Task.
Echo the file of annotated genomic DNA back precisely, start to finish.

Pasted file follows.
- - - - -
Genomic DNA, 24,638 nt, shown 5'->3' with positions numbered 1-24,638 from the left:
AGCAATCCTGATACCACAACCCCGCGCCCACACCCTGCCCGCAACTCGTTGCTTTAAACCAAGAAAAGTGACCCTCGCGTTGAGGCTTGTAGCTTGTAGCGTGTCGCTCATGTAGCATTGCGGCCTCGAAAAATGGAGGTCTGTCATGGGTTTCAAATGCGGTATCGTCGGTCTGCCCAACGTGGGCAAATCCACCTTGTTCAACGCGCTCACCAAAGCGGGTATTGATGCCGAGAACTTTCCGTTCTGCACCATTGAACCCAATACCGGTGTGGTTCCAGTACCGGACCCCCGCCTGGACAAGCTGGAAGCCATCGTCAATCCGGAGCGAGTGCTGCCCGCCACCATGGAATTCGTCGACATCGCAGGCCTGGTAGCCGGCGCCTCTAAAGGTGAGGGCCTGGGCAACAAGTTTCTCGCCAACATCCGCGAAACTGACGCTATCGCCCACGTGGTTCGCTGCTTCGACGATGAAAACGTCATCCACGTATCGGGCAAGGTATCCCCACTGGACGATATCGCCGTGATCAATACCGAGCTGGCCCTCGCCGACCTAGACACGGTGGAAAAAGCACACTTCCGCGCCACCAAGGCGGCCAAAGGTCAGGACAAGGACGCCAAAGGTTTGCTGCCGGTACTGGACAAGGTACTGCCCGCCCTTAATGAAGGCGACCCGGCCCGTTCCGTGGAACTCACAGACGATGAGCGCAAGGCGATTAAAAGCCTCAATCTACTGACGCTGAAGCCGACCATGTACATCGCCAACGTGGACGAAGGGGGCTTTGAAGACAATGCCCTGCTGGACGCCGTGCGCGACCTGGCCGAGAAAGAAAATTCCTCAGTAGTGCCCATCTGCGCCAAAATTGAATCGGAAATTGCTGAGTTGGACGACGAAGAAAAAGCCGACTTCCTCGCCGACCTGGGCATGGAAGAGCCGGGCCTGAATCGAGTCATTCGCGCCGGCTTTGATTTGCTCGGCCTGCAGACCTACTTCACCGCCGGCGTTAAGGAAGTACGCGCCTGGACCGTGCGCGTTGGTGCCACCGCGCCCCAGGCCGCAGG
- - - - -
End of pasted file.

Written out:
Genomic DNA, 24,638 nt, shown 5'->3' with positions numbered 1-24,638 from the left:
AGCAATCCTGATACCACAACCCCGCGCCCACACCCTGCCCGCAACTCGTTGCTTTAAACCAAGAAAAGTGACCCTCGCGTTGAGGCTTGTAGCTTGTAGCGTGTCGCTCATGTAGCATTGCGGCCTCGAAAAATGGAGGTCTGTCATGGGTTTCAAATGCGGTATCGTCGGTCTGCCCAACGTGGGCAAATCCACCTTGTTCAACGCGCTCACCAAAGCGGGTATTGATGCCGAGAACTTTCCGTTCTGCACCATTGAACCCAATACCGGTGTGGTTCCAGTACCGGACCCCCGCCTGGACAAGCTGGAAGCCATCGTCAATCCGGAGCGAGTGCTGCCCGCCACCATGGAATTCGTCGACATCGCAGGCCTGGTAGCCGGCGCCTCTAAAGGTGAGGGCCTGGGCAACAAGTTTCTCGCCAACATCCGCGAAACTGACGCTATCGCCCACGTGGTTCGCTGCTTCGACGATGAAAACGTCATCCACGTATCGGGCAAGGTATCCCCACTGGACGATATCGCCGTGATCAATACCGAGCTGGCCCTCGCCGACCTAGACACGGTGGAAAAAGCACACTTCCGCGCCACCAAGGCGGCCAAAGGTCAGGACAAGGACGCCAAAGGTTTGCTGCCGGTACTGGACAAGGTACTGCCCGCCCTTAATGAAGGCGACCCGGCCCGTTCCGTGGAACTCACAGACGATGAGCGCAAGGCGATTAAAAGCCTCAATCTACTGACGCTGAAGCCGACCATGTACATCGCCAACGTGGACGAAGGGGGCTTTGAAGACAATGCCCTGCTGGACGCCGTGCGCGACCTGGCCGAGAAAGAAAATTCCTCAGTAGTGCCCATCTGCGCCAAAATTGAATCGGAAATTGCTGAGTTGGACGACGAAGAAAAAGCCGACTTCCTCGCCGACCTGGGCATGGAAGAGCCGGGCCTGAATCGAGTCATTCGCGCCGGCTTTGATTTGCTCGGCCTGCAGACCTACTTCACCGCCGGCGTTAAGGAAGTACGCGCCTGGACCGTGCGCGTTGGTGCCACCGCGCCCCAGGCCGCAGG